of a hexagonally packed cylindrical structure obtained using THF as the
solvent. The PNB phase forms the cylinders, and boron-containing PDB forms
the matrix, as revealed by the elemental boron map (see Supplementary
Information Fig. S1 for the map). b, TEM bright-field image of a self-
                                                                                     b
assembled microstructure of PNB-b-PDB30 after chloroform evaporation,
showing a lamellar morphology. The PNB phase forms the darker layers,
and boron-containing PDB forms the lighter layers, as revealed by the
elemental boron map.


                                                                                                           50 nm
    In samples cast from THF, the ceramization of the PDB block
forms the boron nitride matrix, with cylindrical voids left behind
by decomposition of the PNB. Pyrolysis of the PDB in ammonia
further involves the substitution of carbon with nitrogen,
eventually leading to a ceramic composed primarily of boron
nitride21,22, as revealed by X-ray energy dispersion spectroscopy
analysis, electron energy loss spectroscopy analysis and X-ray                                                                                           100 nm
diffraction. High-resolution TEM imaging reveals a local structure
consistent with turbostratic boron nitride (see Supplementary
Information, Fig. S1). Pyrolysis in ammonia up to 1,000 8C leads
to a 59.7% yield of ceramic, where a theoretical yield of 60% is                     Figure 4 SEM images of a pyrolysed hybrid BCP. a, SEM of boron nitride
expected. Elemental analysis reveals that the ceramic contains 7%                    originating from self-assembled PNB-b-PDB30 cast from THF after pyrolysis to
oxygen and 3% carbon when heated to 1,000 8C. In this case, the                      1,000 8 C in ammonia; the inset is a higher magnification image of the end view
boron nitride ceramic is amorphous, but when this material                           of the hexagonally packed cylindrical mesoporous structure. b, SEM image of
is further heated to 1,400 8C for 2 h, hexagonal boron nitride is                    boron carbonitride originating from self-assembled PNB-b-PDB30 cast from
obtained, as illustrated by the X-ray diffraction results (see                       chloroform after pyrolysis in nitrogen at 1,000 8 C; the inset is a higher
Supplementary Information, Fig. S1). Small-angle X-ray scattering                    magnification image, which clearly reveals the lamellar nature of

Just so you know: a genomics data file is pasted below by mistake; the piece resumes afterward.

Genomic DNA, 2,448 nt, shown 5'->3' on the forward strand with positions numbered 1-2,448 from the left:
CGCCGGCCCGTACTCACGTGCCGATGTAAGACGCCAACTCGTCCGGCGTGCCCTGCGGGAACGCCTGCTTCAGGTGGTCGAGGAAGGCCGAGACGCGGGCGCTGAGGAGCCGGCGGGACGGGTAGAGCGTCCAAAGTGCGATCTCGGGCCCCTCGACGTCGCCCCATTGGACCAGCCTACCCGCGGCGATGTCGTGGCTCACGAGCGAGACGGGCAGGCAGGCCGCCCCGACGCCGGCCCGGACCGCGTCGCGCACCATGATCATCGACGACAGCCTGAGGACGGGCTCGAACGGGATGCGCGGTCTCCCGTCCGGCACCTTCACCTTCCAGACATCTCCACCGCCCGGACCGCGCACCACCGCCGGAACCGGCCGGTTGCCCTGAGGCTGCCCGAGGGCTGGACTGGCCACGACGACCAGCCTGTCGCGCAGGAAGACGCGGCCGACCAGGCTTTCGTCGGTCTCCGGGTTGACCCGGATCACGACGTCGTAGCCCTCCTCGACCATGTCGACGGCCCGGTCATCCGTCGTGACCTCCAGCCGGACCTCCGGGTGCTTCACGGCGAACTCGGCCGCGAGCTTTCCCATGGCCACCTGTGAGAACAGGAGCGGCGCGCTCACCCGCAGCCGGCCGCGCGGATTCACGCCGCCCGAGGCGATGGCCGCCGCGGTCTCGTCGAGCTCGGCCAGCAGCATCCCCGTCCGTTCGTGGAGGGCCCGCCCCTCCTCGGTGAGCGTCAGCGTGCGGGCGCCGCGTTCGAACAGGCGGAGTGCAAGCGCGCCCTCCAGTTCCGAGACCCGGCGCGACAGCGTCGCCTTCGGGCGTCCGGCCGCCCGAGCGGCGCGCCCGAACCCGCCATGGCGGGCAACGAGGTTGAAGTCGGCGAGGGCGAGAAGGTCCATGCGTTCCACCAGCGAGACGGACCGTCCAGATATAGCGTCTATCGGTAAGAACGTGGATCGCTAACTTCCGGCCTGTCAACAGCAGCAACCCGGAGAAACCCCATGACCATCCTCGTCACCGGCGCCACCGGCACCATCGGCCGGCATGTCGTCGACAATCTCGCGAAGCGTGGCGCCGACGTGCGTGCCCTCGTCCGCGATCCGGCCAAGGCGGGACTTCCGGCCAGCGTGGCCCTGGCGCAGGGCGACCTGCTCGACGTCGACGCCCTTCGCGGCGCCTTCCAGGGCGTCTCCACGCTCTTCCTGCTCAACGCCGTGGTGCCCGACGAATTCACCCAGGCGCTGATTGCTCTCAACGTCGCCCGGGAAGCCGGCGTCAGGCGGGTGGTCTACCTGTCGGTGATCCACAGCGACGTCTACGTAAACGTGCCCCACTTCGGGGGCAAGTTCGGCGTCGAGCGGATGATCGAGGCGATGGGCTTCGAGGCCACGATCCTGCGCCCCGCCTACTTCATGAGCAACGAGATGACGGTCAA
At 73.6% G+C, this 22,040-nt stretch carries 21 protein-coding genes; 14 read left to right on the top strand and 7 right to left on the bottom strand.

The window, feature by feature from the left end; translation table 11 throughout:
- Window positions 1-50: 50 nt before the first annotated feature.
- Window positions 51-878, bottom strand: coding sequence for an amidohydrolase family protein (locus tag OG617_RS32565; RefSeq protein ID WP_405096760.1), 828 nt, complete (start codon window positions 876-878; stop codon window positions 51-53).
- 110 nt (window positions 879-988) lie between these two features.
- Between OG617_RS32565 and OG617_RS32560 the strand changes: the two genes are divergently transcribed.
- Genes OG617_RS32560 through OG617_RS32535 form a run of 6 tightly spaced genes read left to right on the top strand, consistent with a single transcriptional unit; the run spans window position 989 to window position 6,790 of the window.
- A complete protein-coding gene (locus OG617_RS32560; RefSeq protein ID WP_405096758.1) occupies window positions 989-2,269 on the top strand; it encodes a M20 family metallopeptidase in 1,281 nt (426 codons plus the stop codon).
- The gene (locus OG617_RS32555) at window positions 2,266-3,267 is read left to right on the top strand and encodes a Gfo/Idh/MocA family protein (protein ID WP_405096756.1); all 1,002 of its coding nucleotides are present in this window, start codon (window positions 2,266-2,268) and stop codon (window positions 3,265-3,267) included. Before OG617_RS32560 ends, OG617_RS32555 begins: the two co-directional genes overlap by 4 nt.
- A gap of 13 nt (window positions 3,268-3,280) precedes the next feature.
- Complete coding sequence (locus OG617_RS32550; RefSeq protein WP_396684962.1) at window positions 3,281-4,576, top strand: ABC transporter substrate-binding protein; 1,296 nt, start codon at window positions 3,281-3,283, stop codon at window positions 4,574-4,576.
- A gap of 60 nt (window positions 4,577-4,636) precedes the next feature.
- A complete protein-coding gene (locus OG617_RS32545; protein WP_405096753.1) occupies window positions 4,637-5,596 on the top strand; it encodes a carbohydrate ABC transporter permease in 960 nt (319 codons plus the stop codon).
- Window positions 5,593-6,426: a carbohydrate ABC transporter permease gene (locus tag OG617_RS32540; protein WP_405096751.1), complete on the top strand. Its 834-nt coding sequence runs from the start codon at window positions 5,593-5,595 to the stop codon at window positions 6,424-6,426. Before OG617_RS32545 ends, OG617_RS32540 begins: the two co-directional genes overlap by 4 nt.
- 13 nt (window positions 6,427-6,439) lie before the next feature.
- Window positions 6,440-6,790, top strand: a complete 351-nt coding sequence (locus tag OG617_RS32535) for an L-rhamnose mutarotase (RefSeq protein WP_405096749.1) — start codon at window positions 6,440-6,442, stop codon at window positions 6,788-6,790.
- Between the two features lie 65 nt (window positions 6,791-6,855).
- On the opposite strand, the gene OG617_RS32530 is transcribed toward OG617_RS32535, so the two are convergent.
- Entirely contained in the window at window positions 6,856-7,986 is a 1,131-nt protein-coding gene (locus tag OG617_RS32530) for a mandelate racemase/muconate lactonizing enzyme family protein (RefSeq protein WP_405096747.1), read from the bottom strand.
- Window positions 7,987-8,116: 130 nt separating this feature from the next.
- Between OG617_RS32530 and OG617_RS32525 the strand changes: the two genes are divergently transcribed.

analysis supports the cylindrical morphology observed by SEM,                        the microstructure.
and further indicates that the cylindrical structure is maintained
after pyrolysis at temperatures as high as 1,400 8C (see
Supplementary Information, Fig. S5).                                                 walls. This hierarchical pore structure has the potential to be
    For samples pyrolysed at 1,000 8C, the surface area was                          exploited in various applications, particularly in catalysis28,29.
analysed by measuring nitrogen adsorption/desorption isotherms                       Furthermore, the process described in the present paper may
at –196 8C. Brunauer– Emmett– Teller (BET) analysis (see                             produce not only powders, but also continuous structures, such
Supplementary Information, Fig. S6) of these isotherms confirms                       as free-standing films, fibres and coatings, as is typical for
the presence of a highly mesoporous structure with a nitrogen                        polymeric ceramic precursors.
adsorption value close to 700 cm3 g21, a surface area as high as                        In our system, the ROMP method enables the synthesis of
950 m2 g21 and a bimodal pore-size distribution. To our                              well-defined organic –inorganic hybrid BCPs with relative ease
knowledge, this is the first demonstration of using a template-free,                  (that is, without the need for stringent atmospheric
BCP self-assembly approach to create mesoporous boron nitride,                       conditions). Varying the casting solvent type affords direct
and a surface area of 950 m2 g21 is the highest reported to date                    control of BCP morphology, and pyrolysis atmosphere
for this material23–26. Decomposition of the PNB block leaves                        determines the specific chemical composition. Chemical doping
behind mesopores in which the pore size is narrowly distributed                      is certainly tenable, offering the prospect of functional ceramics
and centred at 20 nm diameter. The mesopores account for                            of ternary or even quaternary compositions. Indeed, the self-